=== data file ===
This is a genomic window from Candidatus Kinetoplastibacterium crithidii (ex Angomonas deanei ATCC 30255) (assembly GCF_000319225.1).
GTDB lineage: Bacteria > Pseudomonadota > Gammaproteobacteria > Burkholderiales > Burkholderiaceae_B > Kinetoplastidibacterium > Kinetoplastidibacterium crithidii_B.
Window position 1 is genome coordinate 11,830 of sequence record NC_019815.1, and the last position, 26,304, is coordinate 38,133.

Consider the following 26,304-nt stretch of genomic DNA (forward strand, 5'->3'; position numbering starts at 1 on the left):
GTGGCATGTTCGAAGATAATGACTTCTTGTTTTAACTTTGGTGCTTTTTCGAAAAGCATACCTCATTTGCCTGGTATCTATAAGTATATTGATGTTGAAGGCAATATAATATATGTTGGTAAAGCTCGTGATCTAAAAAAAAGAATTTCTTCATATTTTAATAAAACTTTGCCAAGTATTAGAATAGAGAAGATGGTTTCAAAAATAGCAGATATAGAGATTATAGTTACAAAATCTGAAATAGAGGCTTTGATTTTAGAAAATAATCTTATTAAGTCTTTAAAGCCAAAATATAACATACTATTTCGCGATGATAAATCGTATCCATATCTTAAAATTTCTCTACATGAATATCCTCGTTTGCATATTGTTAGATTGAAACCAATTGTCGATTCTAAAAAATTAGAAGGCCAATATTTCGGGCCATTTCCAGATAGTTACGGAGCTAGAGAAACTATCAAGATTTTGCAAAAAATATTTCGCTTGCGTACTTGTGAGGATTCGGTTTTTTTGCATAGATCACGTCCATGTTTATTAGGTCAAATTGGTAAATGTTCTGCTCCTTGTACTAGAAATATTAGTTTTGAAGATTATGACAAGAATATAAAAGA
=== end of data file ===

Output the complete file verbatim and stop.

This is a genomic window from Candidatus Kinetoplastibacterium crithidii (ex Angomonas deanei ATCC 30255) (assembly GCF_000319225.1).
GTDB lineage: Bacteria > Pseudomonadota > Gammaproteobacteria > Burkholderiales > Burkholderiaceae_B > Kinetoplastidibacterium > Kinetoplastidibacterium crithidii_B.
Window position 1 is genome coordinate 11,830 of sequence record NC_019815.1, and the last position, 26,304, is coordinate 38,133.

Consider the following 26,304-nt stretch of genomic DNA (forward strand, 5'->3'; position numbering starts at 1 on the left):
GTGGCATGTTCGAAGATAATGACTTCTTGTTTTAACTTTGGTGCTTTTTCGAAAAGCATACCTCATTTGCCTGGTATCTATAAGTATATTGATGTTGAAGGCAATATAATATATGTTGGTAAAGCTCGTGATCTAAAAAAAAGAATTTCTTCATATTTTAATAAAACTTTGCCAAGTATTAGAATAGAGAAGATGGTTTCAAAAATAGCAGATATAGAGATTATAGTTACAAAATCTGAAATAGAGGCTTTGATTTTAGAAAATAATCTTATTAAGTCTTTAAAGCCAAAATATAACATACTATTTCGCGATGATAAATCGTATCCATATCTTAAAATTTCTCTACATGAATATCCTCGTTTGCATATTGTTAGATTGAAACCAATTGTCGATTCTAAAAAATTAGAAGGCCAATATTTCGGGCCATTTCCAGATAGTTACGGAGCTAGAGAAACTATCAAGATTTTGCAAAAAATATTTCGCTTGCGTACTTGTGAGGATTCGGTTTTTTTGCATAGATCACGTCCATGTTTATTAGGTCAAATTGGTAAATGTTCTGCTCCTTGTACTAGAAATATTAGTTTTGAAGATTATGACAAGAATATAAAAGA